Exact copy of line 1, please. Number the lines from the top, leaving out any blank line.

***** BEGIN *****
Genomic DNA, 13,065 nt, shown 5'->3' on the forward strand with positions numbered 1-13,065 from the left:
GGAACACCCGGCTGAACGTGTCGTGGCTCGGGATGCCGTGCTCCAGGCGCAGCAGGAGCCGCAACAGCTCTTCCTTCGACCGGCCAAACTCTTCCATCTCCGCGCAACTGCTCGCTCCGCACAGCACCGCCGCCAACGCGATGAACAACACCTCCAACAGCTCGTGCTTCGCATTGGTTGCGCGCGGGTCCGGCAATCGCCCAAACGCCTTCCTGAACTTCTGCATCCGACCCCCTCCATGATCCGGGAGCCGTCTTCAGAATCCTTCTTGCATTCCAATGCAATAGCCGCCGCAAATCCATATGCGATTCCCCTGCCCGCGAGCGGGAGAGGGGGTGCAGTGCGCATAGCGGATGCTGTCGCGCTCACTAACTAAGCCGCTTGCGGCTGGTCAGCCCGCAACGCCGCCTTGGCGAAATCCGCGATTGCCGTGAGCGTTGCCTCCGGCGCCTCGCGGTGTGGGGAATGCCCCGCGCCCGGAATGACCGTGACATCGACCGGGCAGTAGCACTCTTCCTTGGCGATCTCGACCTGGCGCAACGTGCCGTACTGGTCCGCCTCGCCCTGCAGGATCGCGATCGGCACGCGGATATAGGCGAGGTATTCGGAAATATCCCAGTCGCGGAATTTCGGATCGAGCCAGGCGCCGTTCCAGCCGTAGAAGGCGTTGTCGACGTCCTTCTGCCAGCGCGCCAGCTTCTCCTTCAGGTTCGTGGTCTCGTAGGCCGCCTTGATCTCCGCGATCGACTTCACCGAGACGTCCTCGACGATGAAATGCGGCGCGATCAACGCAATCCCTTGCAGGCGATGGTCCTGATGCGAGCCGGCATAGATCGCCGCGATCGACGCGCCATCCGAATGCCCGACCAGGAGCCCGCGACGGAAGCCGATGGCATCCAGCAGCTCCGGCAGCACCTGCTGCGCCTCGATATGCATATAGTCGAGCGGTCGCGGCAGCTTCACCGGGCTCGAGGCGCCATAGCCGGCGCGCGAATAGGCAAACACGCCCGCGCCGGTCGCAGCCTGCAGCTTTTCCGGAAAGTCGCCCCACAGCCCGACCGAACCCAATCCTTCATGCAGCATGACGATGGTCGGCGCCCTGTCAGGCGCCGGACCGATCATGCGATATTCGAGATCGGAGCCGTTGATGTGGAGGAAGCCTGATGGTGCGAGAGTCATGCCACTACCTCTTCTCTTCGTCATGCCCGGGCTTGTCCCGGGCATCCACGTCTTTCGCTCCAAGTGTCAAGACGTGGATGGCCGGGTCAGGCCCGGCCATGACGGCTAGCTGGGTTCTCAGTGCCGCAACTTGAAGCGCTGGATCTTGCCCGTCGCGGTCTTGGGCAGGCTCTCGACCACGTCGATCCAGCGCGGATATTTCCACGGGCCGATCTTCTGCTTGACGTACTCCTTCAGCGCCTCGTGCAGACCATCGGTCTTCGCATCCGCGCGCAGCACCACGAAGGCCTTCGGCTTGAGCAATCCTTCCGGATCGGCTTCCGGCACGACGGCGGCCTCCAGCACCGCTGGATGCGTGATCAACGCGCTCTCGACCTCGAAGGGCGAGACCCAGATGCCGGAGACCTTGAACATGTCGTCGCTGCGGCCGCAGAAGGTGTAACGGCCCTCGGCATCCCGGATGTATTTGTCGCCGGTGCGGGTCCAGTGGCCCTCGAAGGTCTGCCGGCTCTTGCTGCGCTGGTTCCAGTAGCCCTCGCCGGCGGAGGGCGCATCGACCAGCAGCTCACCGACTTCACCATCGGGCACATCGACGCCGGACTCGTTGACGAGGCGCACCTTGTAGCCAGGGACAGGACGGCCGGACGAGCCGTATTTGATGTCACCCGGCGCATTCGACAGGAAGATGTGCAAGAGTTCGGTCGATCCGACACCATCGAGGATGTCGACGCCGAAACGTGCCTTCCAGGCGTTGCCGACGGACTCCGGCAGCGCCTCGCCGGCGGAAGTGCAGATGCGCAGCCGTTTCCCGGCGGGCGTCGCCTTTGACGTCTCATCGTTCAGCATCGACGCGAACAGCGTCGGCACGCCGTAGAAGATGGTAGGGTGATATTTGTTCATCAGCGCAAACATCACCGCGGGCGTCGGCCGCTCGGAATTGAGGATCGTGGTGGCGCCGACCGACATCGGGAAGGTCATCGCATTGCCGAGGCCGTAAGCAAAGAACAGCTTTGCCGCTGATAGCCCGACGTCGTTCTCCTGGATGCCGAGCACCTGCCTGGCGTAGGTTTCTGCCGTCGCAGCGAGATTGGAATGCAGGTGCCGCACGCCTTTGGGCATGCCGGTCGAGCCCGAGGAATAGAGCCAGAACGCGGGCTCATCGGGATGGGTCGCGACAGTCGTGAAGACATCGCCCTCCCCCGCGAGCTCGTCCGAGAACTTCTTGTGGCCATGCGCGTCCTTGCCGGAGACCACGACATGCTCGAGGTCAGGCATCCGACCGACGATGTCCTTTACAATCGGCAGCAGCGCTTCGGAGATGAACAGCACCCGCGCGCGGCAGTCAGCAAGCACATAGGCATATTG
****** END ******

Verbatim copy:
Genomic DNA, 13,065 nt, shown 5'->3' on the forward strand with positions numbered 1-13,065 from the left: